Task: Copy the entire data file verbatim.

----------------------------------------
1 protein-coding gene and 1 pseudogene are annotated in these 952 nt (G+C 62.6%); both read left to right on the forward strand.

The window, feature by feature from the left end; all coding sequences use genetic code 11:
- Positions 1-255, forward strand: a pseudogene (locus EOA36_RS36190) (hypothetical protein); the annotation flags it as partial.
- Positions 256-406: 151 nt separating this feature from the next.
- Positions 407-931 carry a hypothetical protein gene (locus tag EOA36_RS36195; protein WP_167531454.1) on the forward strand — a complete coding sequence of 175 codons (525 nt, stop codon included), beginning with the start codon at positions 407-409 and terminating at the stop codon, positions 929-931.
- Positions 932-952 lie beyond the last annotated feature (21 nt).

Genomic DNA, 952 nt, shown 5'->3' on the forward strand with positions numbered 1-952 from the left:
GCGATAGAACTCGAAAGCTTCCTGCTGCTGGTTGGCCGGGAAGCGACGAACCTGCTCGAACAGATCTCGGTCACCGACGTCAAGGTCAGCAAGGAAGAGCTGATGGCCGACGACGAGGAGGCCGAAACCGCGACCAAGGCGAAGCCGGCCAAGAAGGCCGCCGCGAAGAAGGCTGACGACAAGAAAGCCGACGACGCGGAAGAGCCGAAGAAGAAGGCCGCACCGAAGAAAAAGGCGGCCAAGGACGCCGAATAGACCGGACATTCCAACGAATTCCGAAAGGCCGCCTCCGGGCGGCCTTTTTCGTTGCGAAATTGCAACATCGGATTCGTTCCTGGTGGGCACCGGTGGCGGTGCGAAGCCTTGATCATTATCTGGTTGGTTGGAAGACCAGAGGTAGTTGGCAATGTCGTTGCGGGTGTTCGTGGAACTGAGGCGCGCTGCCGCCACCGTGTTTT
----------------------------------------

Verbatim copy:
1 protein-coding gene and 1 pseudogene are annotated in these 952 nt (G+C 62.6%); both read left to right on the forward strand.

The window, feature by feature from the left end; all coding sequences use genetic code 11:
- Positions 1-255, forward strand: a pseudogene (locus EOA36_RS36190) (hypothetical protein); the annotation flags it as partial.
- Positions 256-406: 151 nt separating this feature from the next.
- Positions 407-931 carry a hypothetical protein gene (locus tag EOA36_RS36195; protein WP_167531454.1) on the forward strand — a complete coding sequence of 175 codons (525 nt, stop codon included), beginning with the start codon at positions 407-409 and terminating at the stop codon, positions 929-931.
- Positions 932-952 lie beyond the last annotated feature (21 nt).

Genomic DNA, 952 nt, shown 5'->3' on the forward strand with positions numbered 1-952 from the left:
GCGATAGAACTCGAAAGCTTCCTGCTGCTGGTTGGCCGGGAAGCGACGAACCTGCTCGAACAGATCTCGGTCACCGACGTCAAGGTCAGCAAGGAAGAGCTGATGGCCGACGACGAGGAGGCCGAAACCGCGACCAAGGCGAAGCCGGCCAAGAAGGCCGCCGCGAAGAAGGCTGACGACAAGAAAGCCGACGACGCGGAAGAGCCGAAGAAGAAGGCCGCACCGAAGAAAAAGGCGGCCAAGGACGCCGAATAGACCGGACATTCCAACGAATTCCGAAAGGCCGCCTCCGGGCGGCCTTTTTCGTTGCGAAATTGCAACATCGGATTCGTTCCTGGTGGGCACCGGTGGCGGTGCGAAGCCTTGATCATTATCTGGTTGGTTGGAAGACCAGAGGTAGTTGGCAATGTCGTTGCGGGTGTTCGTGGAACTGAGGCGCGCTGCCGCCACCGTGTTTT